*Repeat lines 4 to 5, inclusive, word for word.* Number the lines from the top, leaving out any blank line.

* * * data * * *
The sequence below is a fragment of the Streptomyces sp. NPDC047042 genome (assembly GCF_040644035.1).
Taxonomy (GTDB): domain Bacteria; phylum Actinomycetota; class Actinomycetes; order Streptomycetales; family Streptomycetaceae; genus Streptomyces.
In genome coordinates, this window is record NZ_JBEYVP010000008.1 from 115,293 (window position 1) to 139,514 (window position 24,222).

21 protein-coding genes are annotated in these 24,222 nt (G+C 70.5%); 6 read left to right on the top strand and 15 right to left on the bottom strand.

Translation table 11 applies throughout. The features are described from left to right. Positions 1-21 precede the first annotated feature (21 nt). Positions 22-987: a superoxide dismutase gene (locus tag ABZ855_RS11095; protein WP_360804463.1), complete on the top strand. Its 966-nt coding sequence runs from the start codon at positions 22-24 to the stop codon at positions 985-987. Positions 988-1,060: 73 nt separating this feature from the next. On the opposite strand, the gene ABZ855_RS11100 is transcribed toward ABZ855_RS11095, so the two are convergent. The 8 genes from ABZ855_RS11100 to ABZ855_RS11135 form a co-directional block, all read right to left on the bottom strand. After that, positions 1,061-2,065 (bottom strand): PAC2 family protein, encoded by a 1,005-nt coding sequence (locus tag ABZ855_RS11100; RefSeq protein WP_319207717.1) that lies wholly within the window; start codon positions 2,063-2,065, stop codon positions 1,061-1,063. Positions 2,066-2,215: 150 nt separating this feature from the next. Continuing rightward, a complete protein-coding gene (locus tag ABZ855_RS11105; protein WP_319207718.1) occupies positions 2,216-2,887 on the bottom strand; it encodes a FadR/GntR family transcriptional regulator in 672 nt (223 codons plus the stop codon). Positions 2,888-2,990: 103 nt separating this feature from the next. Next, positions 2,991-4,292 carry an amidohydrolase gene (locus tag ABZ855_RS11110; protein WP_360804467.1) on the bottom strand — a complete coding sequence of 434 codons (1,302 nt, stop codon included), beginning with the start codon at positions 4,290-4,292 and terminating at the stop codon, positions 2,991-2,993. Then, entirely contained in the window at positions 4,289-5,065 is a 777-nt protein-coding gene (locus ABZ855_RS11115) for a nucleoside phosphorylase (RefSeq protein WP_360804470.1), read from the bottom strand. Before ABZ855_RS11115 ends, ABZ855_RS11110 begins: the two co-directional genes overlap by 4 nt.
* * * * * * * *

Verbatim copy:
21 protein-coding genes are annotated in these 24,222 nt (G+C 70.5%); 6 read left to right on the top strand and 15 right to left on the bottom strand.

Translation table 11 applies throughout. The features are described from left to right. Positions 1-21 precede the first annotated feature (21 nt). Positions 22-987: a superoxide dismutase gene (locus tag ABZ855_RS11095; protein WP_360804463.1), complete on the top strand. Its 966-nt coding sequence runs from the start codon at positions 22-24 to the stop codon at positions 985-987. Positions 988-1,060: 73 nt separating this feature from the next. On the opposite strand, the gene ABZ855_RS11100 is transcribed toward ABZ855_RS11095, so the two are convergent. The 8 genes from ABZ855_RS11100 to ABZ855_RS11135 form a co-directional block, all read right to left on the bottom strand. After that, positions 1,061-2,065 (bottom strand): PAC2 family protein, encoded by a 1,005-nt coding sequence (locus tag ABZ855_RS11100; RefSeq protein WP_319207717.1) that lies wholly within the window; start codon positions 2,063-2,065, stop codon positions 1,061-1,063. Positions 2,066-2,215: 150 nt separating this feature from the next. Continuing rightward, a complete protein-coding gene (locus tag ABZ855_RS11105; protein WP_319207718.1) occupies positions 2,216-2,887 on the bottom strand; it encodes a FadR/GntR family transcriptional regulator in 672 nt (223 codons plus the stop codon). Positions 2,888-2,990: 103 nt separating this feature from the next. Next, positions 2,991-4,292 carry an amidohydrolase gene (locus tag ABZ855_RS11110; protein WP_360804467.1) on the bottom strand — a complete coding sequence of 434 codons (1,302 nt, stop codon included), beginning with the start codon at positions 4,290-4,292 and terminating at the stop codon, positions 2,991-2,993. Then, entirely contained in the window at positions 4,289-5,065 is a 777-nt protein-coding gene (locus ABZ855_RS11115) for a nucleoside phosphorylase (RefSeq protein WP_360804470.1), read from the bottom strand. Before ABZ855_RS11115 ends, ABZ855_RS11110 begins: the two co-directional genes overlap by 4 nt.